CD V-705 Speaker for CD V-700 (ca. 1964-1965)

CD V-705 Speaker for CD V-700

The CD V-705 is a speaker designed to provide audio output for the CD V-700 GM survey meter. Headphones were usually employed with the CD V-700 but a speaker could be more convenient.

Nevertheless, the 705 was really intended to be used for training purposes—in a classroom setting it could be difficult to see the meter, but everyone would be able to hear the audio output.

The example pictured to the right is a Model 1 (Serial No. 210) manufactured by Jordan Electronics.

The knob on the top of the unit is the volume control. A pair metal clips on the back are used to attach the speaker to the side of the CD V-700's case, but accomplishing this can require a bit of brute force.

CD V-705 Speaker for CD V-700

Only 10,000 or so were ever manufactured.

The photo to the left shows a CD V-705 Model 2 manufactured by University Sound.

Size: 4" x 4" x 1.75"

Weight: ca. one pound

In the earliest reference that I am aware of to what would become the CD V-705, the 1961 Annual Report of the Office of Civil and Defense Mobilization stated "A prototype loud-speaker attachment, suitable for use with the V-700 Geiger counter survey meter as a classroom training aid, is being developed by Randam Electronics, Inc." The prototype was designated the CD V-750BX according to the Office of Civil Defense's 1962 annual report.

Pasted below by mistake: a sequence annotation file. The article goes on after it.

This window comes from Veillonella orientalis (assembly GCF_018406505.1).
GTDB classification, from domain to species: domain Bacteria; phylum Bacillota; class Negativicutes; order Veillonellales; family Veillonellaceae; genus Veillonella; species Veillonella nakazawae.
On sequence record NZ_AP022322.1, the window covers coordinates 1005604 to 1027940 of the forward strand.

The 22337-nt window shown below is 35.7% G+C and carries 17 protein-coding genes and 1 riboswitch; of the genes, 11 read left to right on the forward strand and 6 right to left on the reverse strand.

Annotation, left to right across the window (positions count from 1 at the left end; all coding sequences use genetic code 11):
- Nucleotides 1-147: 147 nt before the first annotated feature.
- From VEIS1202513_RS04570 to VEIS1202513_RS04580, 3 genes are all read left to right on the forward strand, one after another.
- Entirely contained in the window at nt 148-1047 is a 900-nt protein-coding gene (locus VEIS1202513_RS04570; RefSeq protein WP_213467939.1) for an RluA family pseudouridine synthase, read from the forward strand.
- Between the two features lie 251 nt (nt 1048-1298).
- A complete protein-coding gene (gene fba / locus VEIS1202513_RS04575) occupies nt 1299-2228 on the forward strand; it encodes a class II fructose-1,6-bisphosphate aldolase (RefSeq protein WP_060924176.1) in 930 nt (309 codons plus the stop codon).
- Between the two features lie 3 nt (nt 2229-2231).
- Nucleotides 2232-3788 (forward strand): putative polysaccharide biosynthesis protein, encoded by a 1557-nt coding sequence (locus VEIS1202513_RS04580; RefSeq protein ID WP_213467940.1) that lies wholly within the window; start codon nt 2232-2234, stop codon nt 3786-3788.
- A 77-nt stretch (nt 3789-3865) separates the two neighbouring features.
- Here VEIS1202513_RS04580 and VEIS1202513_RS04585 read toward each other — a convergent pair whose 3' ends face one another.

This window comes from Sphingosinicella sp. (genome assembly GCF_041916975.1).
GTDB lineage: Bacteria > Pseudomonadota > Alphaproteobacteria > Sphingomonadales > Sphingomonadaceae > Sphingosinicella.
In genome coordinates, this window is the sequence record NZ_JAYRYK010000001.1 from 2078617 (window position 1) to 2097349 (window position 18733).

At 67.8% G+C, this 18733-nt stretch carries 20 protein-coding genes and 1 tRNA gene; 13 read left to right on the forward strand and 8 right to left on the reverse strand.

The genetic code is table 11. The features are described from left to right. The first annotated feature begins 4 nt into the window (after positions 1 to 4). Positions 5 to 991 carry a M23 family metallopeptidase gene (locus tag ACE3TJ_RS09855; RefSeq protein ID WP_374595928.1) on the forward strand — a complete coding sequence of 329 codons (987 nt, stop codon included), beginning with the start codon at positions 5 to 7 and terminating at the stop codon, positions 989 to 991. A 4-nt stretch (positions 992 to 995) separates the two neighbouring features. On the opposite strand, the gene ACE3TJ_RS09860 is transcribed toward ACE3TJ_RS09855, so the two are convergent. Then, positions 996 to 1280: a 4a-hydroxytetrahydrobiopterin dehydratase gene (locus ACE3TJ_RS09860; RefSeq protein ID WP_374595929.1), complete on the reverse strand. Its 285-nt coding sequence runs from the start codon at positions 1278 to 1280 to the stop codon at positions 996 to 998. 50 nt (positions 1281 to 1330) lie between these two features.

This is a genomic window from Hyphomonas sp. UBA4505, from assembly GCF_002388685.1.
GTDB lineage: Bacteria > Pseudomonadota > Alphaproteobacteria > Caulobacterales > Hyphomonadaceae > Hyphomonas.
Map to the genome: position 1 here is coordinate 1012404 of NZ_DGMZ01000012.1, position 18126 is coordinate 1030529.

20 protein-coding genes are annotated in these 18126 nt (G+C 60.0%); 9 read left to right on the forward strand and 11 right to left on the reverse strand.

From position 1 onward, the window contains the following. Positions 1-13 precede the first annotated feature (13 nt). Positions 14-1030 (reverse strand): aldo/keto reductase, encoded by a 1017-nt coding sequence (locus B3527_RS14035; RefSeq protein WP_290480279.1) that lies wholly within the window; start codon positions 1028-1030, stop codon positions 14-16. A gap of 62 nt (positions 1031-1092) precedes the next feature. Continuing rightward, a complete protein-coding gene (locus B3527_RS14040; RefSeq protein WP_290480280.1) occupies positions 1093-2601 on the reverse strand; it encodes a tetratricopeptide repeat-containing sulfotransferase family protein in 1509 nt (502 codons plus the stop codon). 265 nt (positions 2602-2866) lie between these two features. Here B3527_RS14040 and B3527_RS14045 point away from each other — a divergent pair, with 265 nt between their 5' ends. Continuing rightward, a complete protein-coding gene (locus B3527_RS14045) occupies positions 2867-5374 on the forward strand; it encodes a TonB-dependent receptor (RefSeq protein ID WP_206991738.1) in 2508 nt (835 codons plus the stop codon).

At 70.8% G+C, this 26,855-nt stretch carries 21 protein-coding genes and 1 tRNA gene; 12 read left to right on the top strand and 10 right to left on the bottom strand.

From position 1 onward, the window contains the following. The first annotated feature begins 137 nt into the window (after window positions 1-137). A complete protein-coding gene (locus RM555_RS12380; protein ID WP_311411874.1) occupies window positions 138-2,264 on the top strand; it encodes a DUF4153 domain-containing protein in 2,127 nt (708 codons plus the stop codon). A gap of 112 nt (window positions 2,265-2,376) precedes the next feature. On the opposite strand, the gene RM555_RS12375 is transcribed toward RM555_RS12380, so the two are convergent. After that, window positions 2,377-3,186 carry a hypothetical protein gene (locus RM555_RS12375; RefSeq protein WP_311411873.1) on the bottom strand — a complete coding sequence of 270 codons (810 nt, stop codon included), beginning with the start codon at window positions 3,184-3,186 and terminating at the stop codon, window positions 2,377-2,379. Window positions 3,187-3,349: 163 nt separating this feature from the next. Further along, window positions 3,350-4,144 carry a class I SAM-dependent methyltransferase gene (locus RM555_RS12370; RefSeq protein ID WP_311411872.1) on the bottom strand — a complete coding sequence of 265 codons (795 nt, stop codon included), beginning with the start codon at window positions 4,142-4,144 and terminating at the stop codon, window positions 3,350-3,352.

According to the OCD Annual Statistical Report for FY 1964, a contract was awarded for "1,250 loudspeaker units which were attached to the CD V-700 for training." A year later, the FY 1965 Statistical Report indicated that 10,000 were in the national inventory but that none had been distributed. It seems that no more CD V-705 loudspeakers were ever ordered. The 1974 DCPA Annual Report noted that only 814 had been distributed while the rest remained in inventory.


  • Federal Emergency Management Agency, Radiological Instruments: An Essential Resource for National Preparedness, CPG 3-1, September. 1986.
  • Instruction and Maintenance Manual Loudspeaker. University Sound. 1966.